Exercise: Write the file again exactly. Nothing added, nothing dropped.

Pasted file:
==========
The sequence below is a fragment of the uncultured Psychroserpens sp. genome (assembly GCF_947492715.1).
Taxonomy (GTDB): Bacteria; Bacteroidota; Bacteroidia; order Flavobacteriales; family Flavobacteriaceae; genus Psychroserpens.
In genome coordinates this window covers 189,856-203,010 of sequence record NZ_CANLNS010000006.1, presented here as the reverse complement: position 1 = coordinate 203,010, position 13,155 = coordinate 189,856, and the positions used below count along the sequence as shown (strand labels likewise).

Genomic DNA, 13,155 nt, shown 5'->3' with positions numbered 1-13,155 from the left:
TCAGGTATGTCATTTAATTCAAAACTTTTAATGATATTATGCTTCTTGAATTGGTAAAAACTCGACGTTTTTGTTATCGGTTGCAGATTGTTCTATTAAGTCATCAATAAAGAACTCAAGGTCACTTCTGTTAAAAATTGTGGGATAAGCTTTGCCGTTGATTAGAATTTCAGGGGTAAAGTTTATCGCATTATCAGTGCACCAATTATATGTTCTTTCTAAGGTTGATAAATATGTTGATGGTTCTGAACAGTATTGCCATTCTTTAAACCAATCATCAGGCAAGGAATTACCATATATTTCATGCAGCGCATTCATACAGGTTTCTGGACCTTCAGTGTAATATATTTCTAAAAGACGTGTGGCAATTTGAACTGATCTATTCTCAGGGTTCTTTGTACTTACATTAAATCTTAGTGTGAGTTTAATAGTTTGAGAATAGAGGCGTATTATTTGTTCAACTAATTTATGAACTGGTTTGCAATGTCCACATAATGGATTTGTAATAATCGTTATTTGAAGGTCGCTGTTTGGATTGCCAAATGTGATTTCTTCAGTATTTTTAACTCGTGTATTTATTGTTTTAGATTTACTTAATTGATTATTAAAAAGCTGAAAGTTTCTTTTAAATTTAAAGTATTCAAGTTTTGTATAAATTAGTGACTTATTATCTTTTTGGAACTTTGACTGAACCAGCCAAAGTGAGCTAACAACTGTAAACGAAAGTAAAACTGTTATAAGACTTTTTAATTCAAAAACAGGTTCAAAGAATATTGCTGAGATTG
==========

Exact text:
The sequence below is a fragment of the uncultured Psychroserpens sp. genome (assembly GCF_947492715.1).
Taxonomy (GTDB): Bacteria; Bacteroidota; Bacteroidia; order Flavobacteriales; family Flavobacteriaceae; genus Psychroserpens.
In genome coordinates this window covers 189,856-203,010 of sequence record NZ_CANLNS010000006.1, presented here as the reverse complement: position 1 = coordinate 203,010, position 13,155 = coordinate 189,856, and the positions used below count along the sequence as shown (strand labels likewise).

Genomic DNA, 13,155 nt, shown 5'->3' with positions numbered 1-13,155 from the left:
TCAGGTATGTCATTTAATTCAAAACTTTTAATGATATTATGCTTCTTGAATTGGTAAAAACTCGACGTTTTTGTTATCGGTTGCAGATTGTTCTATTAAGTCATCAATAAAGAACTCAAGGTCACTTCTGTTAAAAATTGTGGGATAAGCTTTGCCGTTGATTAGAATTTCAGGGGTAAAGTTTATCGCATTATCAGTGCACCAATTATATGTTCTTTCTAAGGTTGATAAATATGTTGATGGTTCTGAACAGTATTGCCATTCTTTAAACCAATCATCAGGCAAGGAATTACCATATATTTCATGCAGCGCATTCATACAGGTTTCTGGACCTTCAGTGTAATATATTTCTAAAAGACGTGTGGCAATTTGAACTGATCTATTCTCAGGGTTCTTTGTACTTACATTAAATCTTAGTGTGAGTTTAATAGTTTGAGAATAGAGGCGTATTATTTGTTCAACTAATTTATGAACTGGTTTGCAATGTCCACATAATGGATTTGTAATAATCGTTATTTGAAGGTCGCTGTTTGGATTGCCAAATGTGATTTCTTCAGTATTTTTAACTCGTGTATTTATTGTTTTAGATTTACTTAATTGATTATTAAAAAGCTGAAAGTTTCTTTTAAATTTAAAGTATTCAAGTTTTGTATAAATTAGTGACTTATTATCTTTTTGGAACTTTGACTGAACCAGCCAAAGTGAGCTAACAACTGTAAACGAAAGTAAAACTGTTATAAGACTTTTTAATTCAAAAACAGGTTCAAAGAATATTGCTGAGATTG